For years, I felt like I spent half my time driving my two sons to wherever they wanted to go. I’m a good dad, which means I really didn’t mind, but it wouldn’t have hurt my feelings if they had been able to take themselves places at times.
One of my favorite memories was driving with my 15-year-old son, pulling into a large empty parking lot, and tossing him the car keys. “Here. You drive.”
You lead a small group Bible study because you enjoy it. God has gifted you. You enjoy opening God’s Word with others. You enjoy the interaction and discussion. You enjoy seeing life change.
But you’re not the only one. There are likely others in your groups whom God has gifted and who would enjoy the experience of leading others in discussion and spiritual transformation. They just don’t know it yet.
Identifying New Group Leaders
Be on the lookout for new leaders—right there in your group. One of our responsibilities as small group leaders is to keep an eye out for those potential leaders, to mentor them, to sense when the time is right, and finally to toss them the keys. “Here. You lead the group.”
Who should you look for? Look for the FAT people:
- Faithful. Look for potential leaders in your group who are faithful in their walk with Christ, faithful in their involvement with the group, and faithful in their concern for others in the group. You should see a consistency in their character that makes for positive group leaders.
- Available. Look for someone who has more than just the time available; look for the one who is willing. None of us thinks we have time to add anything else to our schedules, but we have time for what’s important to us. It’s natural for a person who has never led to be hesitant, but a good leader sees the value and makes himself available.
- Teachable. Good leaders are willing to learn and be coached—and this should be a lifelong trait for all of us! Frankly, I shy away from potential leaders who are convinced they already know what to do.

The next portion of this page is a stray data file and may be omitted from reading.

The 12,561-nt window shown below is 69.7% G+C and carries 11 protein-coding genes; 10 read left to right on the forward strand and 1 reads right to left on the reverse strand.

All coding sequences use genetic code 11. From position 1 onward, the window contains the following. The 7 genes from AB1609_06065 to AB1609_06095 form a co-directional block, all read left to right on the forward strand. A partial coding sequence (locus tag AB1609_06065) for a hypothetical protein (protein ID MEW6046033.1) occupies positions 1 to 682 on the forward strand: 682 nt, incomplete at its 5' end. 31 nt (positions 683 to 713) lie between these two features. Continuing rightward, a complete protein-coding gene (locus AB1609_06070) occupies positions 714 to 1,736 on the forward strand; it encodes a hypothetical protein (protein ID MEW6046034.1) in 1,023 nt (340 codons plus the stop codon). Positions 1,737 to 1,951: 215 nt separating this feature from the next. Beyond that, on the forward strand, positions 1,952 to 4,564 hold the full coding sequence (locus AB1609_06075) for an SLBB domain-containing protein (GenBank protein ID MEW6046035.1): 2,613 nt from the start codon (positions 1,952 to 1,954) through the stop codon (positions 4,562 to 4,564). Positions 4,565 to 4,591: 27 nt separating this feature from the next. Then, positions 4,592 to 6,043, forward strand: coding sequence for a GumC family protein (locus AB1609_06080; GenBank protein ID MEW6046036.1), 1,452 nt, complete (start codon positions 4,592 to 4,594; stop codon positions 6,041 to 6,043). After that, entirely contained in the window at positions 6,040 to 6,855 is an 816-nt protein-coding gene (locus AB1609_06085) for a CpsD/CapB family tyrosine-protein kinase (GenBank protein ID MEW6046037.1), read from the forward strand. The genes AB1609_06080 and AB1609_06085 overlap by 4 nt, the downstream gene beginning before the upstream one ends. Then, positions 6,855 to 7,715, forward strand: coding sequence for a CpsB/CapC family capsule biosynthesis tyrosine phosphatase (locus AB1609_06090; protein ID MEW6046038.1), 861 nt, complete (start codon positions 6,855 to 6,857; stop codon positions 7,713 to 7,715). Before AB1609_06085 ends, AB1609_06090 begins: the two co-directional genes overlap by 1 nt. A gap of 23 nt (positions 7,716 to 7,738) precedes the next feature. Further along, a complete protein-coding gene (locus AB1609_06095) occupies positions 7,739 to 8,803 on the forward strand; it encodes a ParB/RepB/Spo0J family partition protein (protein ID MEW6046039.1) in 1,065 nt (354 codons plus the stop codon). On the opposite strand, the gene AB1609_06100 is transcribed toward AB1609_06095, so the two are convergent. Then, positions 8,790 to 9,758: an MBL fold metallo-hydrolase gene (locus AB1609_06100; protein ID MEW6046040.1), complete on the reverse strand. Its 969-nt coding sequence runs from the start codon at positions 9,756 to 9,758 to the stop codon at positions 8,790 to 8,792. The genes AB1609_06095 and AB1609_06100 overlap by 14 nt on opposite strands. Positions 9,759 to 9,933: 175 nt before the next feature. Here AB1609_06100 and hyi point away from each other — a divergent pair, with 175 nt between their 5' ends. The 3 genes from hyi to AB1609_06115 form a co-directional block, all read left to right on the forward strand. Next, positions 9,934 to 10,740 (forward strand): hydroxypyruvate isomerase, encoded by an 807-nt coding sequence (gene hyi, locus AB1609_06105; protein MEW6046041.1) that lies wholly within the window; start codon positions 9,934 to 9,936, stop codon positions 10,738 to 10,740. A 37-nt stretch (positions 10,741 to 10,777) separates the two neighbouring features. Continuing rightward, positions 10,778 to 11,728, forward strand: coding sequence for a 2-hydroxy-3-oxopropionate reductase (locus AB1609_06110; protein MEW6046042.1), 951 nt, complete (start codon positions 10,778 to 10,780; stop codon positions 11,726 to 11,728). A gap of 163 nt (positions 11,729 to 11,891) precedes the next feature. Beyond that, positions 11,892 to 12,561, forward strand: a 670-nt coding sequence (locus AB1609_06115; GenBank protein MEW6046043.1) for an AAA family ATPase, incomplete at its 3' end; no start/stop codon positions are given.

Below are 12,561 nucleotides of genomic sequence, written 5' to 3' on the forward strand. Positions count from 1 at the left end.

Training New Group Leaders
For almost a year, part of my regular routine was coaching my son around the empty parking lot. At first, he was overly cautious. He soon received a learner’s permit, and together we ventured out on back roads, then the city streets, and finally the interstate. As the weeks progressed, I did less and less coaching and just enjoyed the ride.
The best way to train a new group leader is to let him watch you in action. After my son started driving, he became more acutely aware of how I did things when I was driving. In the same way, when training a new group leader, books and conferences are essential tools, but they should be backed up by seeing good examples in your own leading.
You don’t need to turn over the keys of leadership all at once. Do it in phases.
- Lead a portion of the group time. Ask a potential leader to help you as you lead. Ask him to lead the discussion around one section of Scripture or lead the prayer time. You can plan beforehand, and give him sufficient time to prepare.
- Lead the group while you are present. He’s seen you lead; now you can see him lead. Meet and prepare together, but during the group time, let him drive. This allows for some great coaching afterwards as you evaluate and discuss together what transpired during the group time.
- Lead in your absence. When I must go out of town, I’ve got a potential leader ready to step in. This doesn’t require a full-blown week-to-week commitment yet, but it expresses a confidence in his ability to lead.
Giving Your Group Away—and Starting a New Group
Your potential leader has walked with you for awhile and he’s ready. What’s next? My preference is to turn over the reins of the group, and I’ll go start another group. This approach eases his transition into group leadership because he is already part of a small group that has jelled. On the other hand, he may see a need in another area—an affinity group he relates to that could benefit from a small group Bible study. In that case, I say, “Go for it.”
It was a bittersweet moment when, on my son’s 16th birthday, he took his brand-new driver’s license and the keys to my ’66 Mustang and drove off. Without me.
He went in one direction and I went in another. But I’m OK with that. I prepared him for this moment, and I was free to pursue other matters—like teaching his younger brother to drive.
As you coach a new leader and hand him the keys to a Bible study group, you advance the kingdom of God. Where there was one, there are now two people leading others in Bible study. And that’s a good thing.
Lynn Pryor is a team leader for adult resources at Lifeway. He and his wife, Mary, lead a Bible study group for young adults and have survived raising two sons to adulthood. A graduate of Southwestern Seminary, Lynn has previously pastored and served churches in Texas. Follow him on his blog at lynnhpryor.com.